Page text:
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The Fundamentals of Engineering (FE) exam is the first of two tests that separate students from licensed engineers. Anyone with a degree in engineering or a related field can take the exam, as can any student enrolled in the final year of an Accreditation Board for Engineering and Technology (ABET) accredited engineering program. Here are seven tips for passing it.
1. Get the NCEES FE Reference Handbook
The National Council of Examiners for Engineering and Surveying (NCEES) provides an official handbook for helping students pass the Fundamentals of Engineering exam.
Students can access it for free through a MyNCEES account and can even print it out for home use.
A 2023 paperback version — called the FE Reference Handbook 10.3 — is also available on Amazon for $20 as of this writing. At 502 pages long, the NCEES handbook is the official reference material for the FE exam. It contains tables, charts, formulas and other information to help students prepare.
2. Use Additional Resources
There are numerous study guides and references available — both online and printed — that can supplement the FE Reference Handbook 10.3. Helpful books include:
- Wasim Asghar’s Study Guide for Fundamentals of Engineering series
- Barron’s FE Fundamentals of Engineering by Masoud Olia
- FE Review Manual: Rapid Preparation for the Fundamentals of Engineering Exam by Michael R. Lindeburg
- FE Mechanical Practice Problems for the Mechanical Fundamentals of Engineering Exam by Michael R. Lindeburg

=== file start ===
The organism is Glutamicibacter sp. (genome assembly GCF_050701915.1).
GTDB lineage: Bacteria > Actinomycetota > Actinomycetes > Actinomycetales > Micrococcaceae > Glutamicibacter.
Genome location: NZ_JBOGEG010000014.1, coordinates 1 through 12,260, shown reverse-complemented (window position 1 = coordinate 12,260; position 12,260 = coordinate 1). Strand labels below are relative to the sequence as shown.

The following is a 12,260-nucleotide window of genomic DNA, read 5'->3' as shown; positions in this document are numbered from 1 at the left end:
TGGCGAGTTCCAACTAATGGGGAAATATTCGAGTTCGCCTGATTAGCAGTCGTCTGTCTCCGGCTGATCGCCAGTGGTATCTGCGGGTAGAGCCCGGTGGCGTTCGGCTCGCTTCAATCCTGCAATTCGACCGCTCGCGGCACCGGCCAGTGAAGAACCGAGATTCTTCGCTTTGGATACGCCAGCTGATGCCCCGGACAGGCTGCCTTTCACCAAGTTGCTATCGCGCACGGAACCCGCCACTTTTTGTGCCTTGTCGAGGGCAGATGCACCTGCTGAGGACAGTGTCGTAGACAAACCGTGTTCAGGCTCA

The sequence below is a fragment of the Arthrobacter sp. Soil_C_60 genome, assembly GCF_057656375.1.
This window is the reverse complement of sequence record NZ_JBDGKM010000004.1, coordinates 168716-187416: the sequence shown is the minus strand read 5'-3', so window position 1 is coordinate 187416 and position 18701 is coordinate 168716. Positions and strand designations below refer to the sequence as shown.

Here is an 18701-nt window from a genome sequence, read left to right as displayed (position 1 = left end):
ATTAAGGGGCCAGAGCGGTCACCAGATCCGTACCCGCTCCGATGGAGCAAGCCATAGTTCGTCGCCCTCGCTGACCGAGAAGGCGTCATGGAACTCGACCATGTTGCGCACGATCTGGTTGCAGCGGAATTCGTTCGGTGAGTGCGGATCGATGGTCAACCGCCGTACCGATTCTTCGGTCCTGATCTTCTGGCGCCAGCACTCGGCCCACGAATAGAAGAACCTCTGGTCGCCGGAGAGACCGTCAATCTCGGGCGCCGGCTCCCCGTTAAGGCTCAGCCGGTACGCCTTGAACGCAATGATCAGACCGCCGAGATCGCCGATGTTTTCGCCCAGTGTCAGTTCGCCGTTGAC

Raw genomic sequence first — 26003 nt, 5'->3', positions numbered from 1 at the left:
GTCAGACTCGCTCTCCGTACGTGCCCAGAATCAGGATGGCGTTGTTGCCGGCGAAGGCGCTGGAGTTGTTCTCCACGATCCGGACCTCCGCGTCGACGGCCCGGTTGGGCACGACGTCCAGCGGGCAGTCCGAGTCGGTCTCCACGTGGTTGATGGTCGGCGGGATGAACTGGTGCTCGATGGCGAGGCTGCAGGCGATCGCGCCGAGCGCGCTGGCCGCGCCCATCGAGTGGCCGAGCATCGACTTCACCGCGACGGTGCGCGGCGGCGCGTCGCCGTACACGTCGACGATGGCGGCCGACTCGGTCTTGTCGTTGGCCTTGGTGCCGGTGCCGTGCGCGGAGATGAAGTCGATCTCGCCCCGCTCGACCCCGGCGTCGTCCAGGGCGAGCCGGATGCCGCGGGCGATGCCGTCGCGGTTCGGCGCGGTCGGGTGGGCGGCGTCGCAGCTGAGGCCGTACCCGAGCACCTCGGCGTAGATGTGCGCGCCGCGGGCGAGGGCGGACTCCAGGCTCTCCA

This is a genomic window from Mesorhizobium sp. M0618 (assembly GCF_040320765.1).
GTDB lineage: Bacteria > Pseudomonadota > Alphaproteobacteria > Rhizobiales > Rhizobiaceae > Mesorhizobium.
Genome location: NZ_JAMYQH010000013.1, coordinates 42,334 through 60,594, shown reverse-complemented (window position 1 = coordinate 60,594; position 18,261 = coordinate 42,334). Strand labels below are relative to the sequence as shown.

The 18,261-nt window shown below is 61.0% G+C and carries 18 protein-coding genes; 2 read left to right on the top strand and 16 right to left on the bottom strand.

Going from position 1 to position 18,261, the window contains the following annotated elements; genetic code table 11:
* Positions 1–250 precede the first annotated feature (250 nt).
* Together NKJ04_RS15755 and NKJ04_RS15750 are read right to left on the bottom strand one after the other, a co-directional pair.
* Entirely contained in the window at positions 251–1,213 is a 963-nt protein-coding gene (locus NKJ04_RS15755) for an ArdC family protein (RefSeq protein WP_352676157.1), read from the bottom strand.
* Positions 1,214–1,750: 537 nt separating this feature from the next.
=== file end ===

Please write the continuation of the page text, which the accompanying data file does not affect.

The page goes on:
- An Engineer’s Guide to Solving Problems by Bob Schmidt
Online quizzes and guides are another great option for studying. They include:
- The official NCEES practice exams
- PPi2Pass exercises
- PPE Headquarters practice problems
- Brightwood online courses
- Coursera’s Fundamentals of Engineering Exam Review course
The cost of these courses varies, but all offer extensive study materials for people practicing for the FE test.
Students should work through every problem in their practice guides and grade themselves on their performance. It’s especially important to focus on weak points and subjects people usually skip. By recognizing their own weaknesses, students will give themselves a better chance of working through even the toughest problems.
3. Create a Study Schedule
To give themselves the best chance of success, students should start preparing for the FE exam long before test day rolls around. Opinions vary as to how early people should start studying — some guides say two months before the test date is acceptable, while others suggest students begin studying six months in advance. The consensus is that the earlier someone starts getting ready, the better.
College classes and work often make it challenging to find time for practice quizzes. Creating a study schedule can help test takers carve out time in their schedules to prepare. By setting aside even one-and-a-half to two hours per day to study for the FE test, students will end up spending 45 to 60 hours a month studying.
Test takers can commit to 45 minutes in the morning and another 45 every evening for studying. Or, they can dedicate a large time block to focused reading and practice exams a few times a week. Different schedules will work for different people.